In last week’s Torah portion, Toldot, Isaac’s “death-bed blessing(s)’’, both to Jacob and Esau, were vegetarian in nature; To Jacob he said: “May God grant you from the dew of the heavens and the fat of the earth, and abundance of grain and drink”. When Esau presented himself for the same blessing and Jacob’s deception of Isaac was officially outed, Isaac eked out another similar land produce-based blessing, even for Esau the hunter. It was similar to Jacob’s, namely, “from the fatness of the earth” and “from the dew of heaven on high.”
Isaac who evidently loved meat, whether of livestock or game, dispenses his blessings to both of his sons mentioning nothing about thriving flocks or cattle, let alone copious game. He wanted his sons to derive their sustenance in the main from farming the earth, and not from livestock or animals in the wild.
Two decades later – as in this week’s Torah portion, Vayetse, Jacob reminds his rankled and accusatory father-in-law, Laban, the father of both of his wives, Leah and Rachel, about his consistent ethical integrity during the two decades as a salaried shepherd in his employ. And he tells Laban that even “the rams of your flock I have not eaten” (which would have been his right to do). It is apparent that Isaac’s blessing that eliminated any reference to meat consumption became a reality even in Jacob’s sustenance while shepherding Laban’s flocks in those two decades.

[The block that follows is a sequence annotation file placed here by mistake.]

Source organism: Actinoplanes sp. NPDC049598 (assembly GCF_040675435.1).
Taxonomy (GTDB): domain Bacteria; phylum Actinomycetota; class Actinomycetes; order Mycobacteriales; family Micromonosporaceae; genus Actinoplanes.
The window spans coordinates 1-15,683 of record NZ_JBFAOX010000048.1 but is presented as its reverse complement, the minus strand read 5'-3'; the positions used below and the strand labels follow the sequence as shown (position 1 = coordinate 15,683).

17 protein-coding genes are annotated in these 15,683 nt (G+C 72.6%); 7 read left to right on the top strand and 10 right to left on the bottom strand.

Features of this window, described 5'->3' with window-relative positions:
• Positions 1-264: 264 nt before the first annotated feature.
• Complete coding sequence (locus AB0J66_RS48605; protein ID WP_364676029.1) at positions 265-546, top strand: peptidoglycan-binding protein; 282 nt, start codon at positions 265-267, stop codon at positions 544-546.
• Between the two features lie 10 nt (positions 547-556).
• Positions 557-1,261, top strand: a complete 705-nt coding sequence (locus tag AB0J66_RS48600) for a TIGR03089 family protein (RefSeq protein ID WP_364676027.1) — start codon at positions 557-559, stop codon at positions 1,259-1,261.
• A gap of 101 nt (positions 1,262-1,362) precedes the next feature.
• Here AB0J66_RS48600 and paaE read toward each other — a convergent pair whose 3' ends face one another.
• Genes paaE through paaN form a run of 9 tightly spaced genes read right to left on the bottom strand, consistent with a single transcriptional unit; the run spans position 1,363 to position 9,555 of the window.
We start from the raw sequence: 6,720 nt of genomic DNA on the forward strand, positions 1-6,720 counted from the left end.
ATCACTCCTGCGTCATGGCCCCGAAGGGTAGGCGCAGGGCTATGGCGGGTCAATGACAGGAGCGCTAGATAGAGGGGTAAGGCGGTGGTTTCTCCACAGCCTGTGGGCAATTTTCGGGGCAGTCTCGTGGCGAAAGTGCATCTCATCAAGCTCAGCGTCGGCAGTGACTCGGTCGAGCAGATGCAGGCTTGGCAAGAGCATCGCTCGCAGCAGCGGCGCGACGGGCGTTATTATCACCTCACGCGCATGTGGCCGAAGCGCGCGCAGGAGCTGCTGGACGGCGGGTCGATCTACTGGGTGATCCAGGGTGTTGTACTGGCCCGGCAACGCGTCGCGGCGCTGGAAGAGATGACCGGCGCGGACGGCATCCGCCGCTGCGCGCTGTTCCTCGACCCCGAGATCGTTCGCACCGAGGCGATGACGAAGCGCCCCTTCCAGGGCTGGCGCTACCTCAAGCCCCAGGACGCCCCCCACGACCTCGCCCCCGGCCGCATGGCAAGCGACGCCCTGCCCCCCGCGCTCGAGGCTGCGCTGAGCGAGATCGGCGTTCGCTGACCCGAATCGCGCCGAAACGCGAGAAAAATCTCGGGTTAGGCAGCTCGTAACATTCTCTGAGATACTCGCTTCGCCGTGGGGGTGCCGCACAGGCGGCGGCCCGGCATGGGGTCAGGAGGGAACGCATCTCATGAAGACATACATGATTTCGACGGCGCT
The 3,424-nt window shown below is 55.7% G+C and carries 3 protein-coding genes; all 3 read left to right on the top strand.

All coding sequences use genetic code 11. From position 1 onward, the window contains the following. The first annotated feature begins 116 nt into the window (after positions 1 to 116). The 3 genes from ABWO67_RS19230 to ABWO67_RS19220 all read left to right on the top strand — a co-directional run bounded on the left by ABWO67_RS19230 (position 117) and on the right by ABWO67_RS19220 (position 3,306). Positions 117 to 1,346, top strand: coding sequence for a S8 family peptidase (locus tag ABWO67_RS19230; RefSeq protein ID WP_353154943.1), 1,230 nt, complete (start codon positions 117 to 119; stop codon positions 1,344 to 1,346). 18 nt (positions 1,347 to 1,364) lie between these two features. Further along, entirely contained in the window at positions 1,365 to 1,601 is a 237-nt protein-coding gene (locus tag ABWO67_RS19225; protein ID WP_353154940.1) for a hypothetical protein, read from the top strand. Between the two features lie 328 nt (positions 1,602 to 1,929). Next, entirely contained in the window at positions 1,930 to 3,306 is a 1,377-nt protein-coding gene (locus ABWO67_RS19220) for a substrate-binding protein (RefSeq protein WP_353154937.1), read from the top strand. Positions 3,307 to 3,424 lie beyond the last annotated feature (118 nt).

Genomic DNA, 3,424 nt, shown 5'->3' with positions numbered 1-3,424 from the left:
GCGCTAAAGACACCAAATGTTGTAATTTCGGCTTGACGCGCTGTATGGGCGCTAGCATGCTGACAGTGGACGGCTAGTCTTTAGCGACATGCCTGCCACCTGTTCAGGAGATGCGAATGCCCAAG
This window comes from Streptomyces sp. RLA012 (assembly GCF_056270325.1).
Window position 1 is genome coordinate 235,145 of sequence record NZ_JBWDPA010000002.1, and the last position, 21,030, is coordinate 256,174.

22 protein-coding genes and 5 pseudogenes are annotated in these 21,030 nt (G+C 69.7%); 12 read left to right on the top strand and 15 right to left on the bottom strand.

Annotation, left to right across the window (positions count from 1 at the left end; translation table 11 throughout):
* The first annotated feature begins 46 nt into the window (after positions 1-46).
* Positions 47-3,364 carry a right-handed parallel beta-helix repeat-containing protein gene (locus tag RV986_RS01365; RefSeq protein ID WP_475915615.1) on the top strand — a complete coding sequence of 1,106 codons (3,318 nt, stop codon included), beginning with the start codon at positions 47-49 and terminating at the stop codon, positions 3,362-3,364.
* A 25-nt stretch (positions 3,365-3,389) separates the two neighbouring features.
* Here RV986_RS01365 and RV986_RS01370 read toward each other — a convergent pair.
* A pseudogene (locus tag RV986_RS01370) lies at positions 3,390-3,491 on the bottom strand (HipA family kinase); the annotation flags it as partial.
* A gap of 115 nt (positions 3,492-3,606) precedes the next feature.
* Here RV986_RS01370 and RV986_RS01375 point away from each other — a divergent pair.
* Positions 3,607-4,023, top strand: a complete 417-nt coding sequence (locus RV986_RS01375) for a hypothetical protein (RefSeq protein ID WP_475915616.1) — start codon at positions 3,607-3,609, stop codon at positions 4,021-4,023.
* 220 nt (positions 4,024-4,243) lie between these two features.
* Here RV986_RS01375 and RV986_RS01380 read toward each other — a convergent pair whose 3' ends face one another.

That should not come as a surprise, given that our first introduction to Jacob’s cooking – that even Esau voraciously desired, even to trade off his first-born status for it – was a hearty vegetarian lentil stew.
When he enters with Laban into a kind of non-belligerence pact Jacob slays animals for a signing ritual, but invited everyone ‘’to eat bread, and they did eat bread’’, rather than the sacrificial meat. Jacob will not make another animal sacrifice for many years to come. He will do so for the second and last time in his 147 years when going down to Egypt as an old man to see his beloved Joseph and at his invite. Though Jacob makes sacrifices in Beersheba, the Torah makes no allusion to his partaking of that meat. Since the Torah never describes Jacob as eating meat, we are left with the question whether Jacob was a vegetarian; and apparently, he was.